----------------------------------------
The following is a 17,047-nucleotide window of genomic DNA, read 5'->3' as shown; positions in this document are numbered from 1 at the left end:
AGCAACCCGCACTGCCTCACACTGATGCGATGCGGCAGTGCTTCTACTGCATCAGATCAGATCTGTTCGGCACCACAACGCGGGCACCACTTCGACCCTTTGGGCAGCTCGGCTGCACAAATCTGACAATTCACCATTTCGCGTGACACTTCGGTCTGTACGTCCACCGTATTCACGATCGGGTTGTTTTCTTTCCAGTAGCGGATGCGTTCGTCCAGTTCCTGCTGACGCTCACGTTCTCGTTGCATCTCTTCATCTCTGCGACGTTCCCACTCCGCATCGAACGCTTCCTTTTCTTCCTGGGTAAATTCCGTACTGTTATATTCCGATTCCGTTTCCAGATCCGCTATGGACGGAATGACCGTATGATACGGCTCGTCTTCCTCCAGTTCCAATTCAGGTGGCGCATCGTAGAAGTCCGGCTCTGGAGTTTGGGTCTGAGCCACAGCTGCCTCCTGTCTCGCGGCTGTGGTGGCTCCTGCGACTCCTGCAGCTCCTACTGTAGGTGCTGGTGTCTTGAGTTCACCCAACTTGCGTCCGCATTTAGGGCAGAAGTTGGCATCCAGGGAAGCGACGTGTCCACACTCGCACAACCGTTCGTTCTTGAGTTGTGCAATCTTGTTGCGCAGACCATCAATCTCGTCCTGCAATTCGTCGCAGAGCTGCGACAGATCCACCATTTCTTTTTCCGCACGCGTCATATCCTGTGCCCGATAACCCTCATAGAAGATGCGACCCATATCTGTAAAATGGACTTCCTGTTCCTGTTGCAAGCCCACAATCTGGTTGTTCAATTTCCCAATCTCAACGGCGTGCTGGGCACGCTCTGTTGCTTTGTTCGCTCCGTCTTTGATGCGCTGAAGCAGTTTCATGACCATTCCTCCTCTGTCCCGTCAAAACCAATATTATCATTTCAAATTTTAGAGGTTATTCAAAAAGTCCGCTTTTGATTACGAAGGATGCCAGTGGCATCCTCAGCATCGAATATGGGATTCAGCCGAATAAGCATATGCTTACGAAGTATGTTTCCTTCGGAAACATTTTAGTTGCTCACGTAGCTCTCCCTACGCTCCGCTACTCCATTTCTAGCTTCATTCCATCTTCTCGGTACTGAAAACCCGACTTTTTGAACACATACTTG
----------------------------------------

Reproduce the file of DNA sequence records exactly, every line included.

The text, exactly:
The following is a 17,047-nucleotide window of genomic DNA, read 5'->3' as shown; positions in this document are numbered from 1 at the left end:
AGCAACCCGCACTGCCTCACACTGATGCGATGCGGCAGTGCTTCTACTGCATCAGATCAGATCTGTTCGGCACCACAACGCGGGCACCACTTCGACCCTTTGGGCAGCTCGGCTGCACAAATCTGACAATTCACCATTTCGCGTGACACTTCGGTCTGTACGTCCACCGTATTCACGATCGGGTTGTTTTCTTTCCAGTAGCGGATGCGTTCGTCCAGTTCCTGCTGACGCTCACGTTCTCGTTGCATCTCTTCATCTCTGCGACGTTCCCACTCCGCATCGAACGCTTCCTTTTCTTCCTGGGTAAATTCCGTACTGTTATATTCCGATTCCGTTTCCAGATCCGCTATGGACGGAATGACCGTATGATACGGCTCGTCTTCCTCCAGTTCCAATTCAGGTGGCGCATCGTAGAAGTCCGGCTCTGGAGTTTGGGTCTGAGCCACAGCTGCCTCCTGTCTCGCGGCTGTGGTGGCTCCTGCGACTCCTGCAGCTCCTACTGTAGGTGCTGGTGTCTTGAGTTCACCCAACTTGCGTCCGCATTTAGGGCAGAAGTTGGCATCCAGGGAAGCGACGTGTCCACACTCGCACAACCGTTCGTTCTTGAGTTGTGCAATCTTGTTGCGCAGACCATCAATCTCGTCCTGCAATTCGTCGCAGAGCTGCGACAGATCCACCATTTCTTTTTCCGCACGCGTCATATCCTGTGCCCGATAACCCTCATAGAAGATGCGACCCATATCTGTAAAATGGACTTCCTGTTCCTGTTGCAAGCCCACAATCTGGTTGTTCAATTTCCCAATCTCAACGGCGTGCTGGGCACGCTCTGTTGCTTTGTTCGCTCCGTCTTTGATGCGCTGAAGCAGTTTCATGACCATTCCTCCTCTGTCCCGTCAAAACCAATATTATCATTTCAAATTTTAGAGGTTATTCAAAAAGTCCGCTTTTGATTACGAAGGATGCCAGTGGCATCCTCAGCATCGAATATGGGATTCAGCCGAATAAGCATATGCTTACGAAGTATGTTTCCTTCGGAAACATTTTAGTTGCTCACGTAGCTCTCCCTACGCTCCGCTACTCCATTTCTAGCTTCATTCCATCTTCTCGGTACTGAAAACCCGACTTTTTGAACACATACTTG